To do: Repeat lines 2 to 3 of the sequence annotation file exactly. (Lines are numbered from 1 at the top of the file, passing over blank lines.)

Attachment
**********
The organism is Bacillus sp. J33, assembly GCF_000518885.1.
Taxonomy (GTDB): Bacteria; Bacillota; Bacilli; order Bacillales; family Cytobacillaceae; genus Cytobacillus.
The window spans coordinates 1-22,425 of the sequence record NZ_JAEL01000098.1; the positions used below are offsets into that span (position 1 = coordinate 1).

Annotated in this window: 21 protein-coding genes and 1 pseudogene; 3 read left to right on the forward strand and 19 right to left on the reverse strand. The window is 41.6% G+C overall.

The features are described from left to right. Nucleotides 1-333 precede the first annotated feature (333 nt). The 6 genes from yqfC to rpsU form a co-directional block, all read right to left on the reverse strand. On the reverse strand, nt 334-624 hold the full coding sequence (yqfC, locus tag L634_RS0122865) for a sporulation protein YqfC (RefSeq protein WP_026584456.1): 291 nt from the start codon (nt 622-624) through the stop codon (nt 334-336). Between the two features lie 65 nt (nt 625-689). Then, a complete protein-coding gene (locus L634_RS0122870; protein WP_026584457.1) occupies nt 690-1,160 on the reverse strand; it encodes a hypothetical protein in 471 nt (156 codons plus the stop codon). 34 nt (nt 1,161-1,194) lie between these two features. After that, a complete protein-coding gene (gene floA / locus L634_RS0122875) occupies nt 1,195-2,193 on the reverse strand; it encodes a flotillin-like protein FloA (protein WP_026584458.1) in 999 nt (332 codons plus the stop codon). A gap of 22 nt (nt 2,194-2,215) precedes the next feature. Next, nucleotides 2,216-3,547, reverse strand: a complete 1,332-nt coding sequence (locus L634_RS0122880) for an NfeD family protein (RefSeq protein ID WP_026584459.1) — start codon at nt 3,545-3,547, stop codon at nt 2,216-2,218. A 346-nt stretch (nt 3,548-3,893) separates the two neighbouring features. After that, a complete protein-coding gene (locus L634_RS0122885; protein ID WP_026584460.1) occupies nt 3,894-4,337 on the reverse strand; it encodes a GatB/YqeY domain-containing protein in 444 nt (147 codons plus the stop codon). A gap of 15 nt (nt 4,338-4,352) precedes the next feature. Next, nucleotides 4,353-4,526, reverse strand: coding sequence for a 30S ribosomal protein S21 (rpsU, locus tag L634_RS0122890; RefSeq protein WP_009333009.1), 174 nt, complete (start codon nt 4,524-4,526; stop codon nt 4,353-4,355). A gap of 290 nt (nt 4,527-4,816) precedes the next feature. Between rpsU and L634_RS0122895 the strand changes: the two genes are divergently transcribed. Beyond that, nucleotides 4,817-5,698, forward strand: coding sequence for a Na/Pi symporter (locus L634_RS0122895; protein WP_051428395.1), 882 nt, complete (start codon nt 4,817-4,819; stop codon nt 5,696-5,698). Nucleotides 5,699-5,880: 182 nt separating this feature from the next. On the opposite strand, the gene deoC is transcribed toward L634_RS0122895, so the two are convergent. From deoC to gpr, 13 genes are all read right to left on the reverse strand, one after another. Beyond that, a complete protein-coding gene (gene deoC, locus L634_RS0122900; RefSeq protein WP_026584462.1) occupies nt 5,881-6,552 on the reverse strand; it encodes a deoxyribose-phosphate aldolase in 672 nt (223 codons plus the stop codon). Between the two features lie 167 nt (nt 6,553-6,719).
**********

Taxonomy (GTDB): Bacteria; Bacillota; Bacilli; order Bacillales; family Cytobacillaceae; genus Cytobacillus.
The window spans coordinates 1-22,425 of the sequence record NZ_JAEL01000098.1; the positions used below are offsets into that span (position 1 = coordinate 1).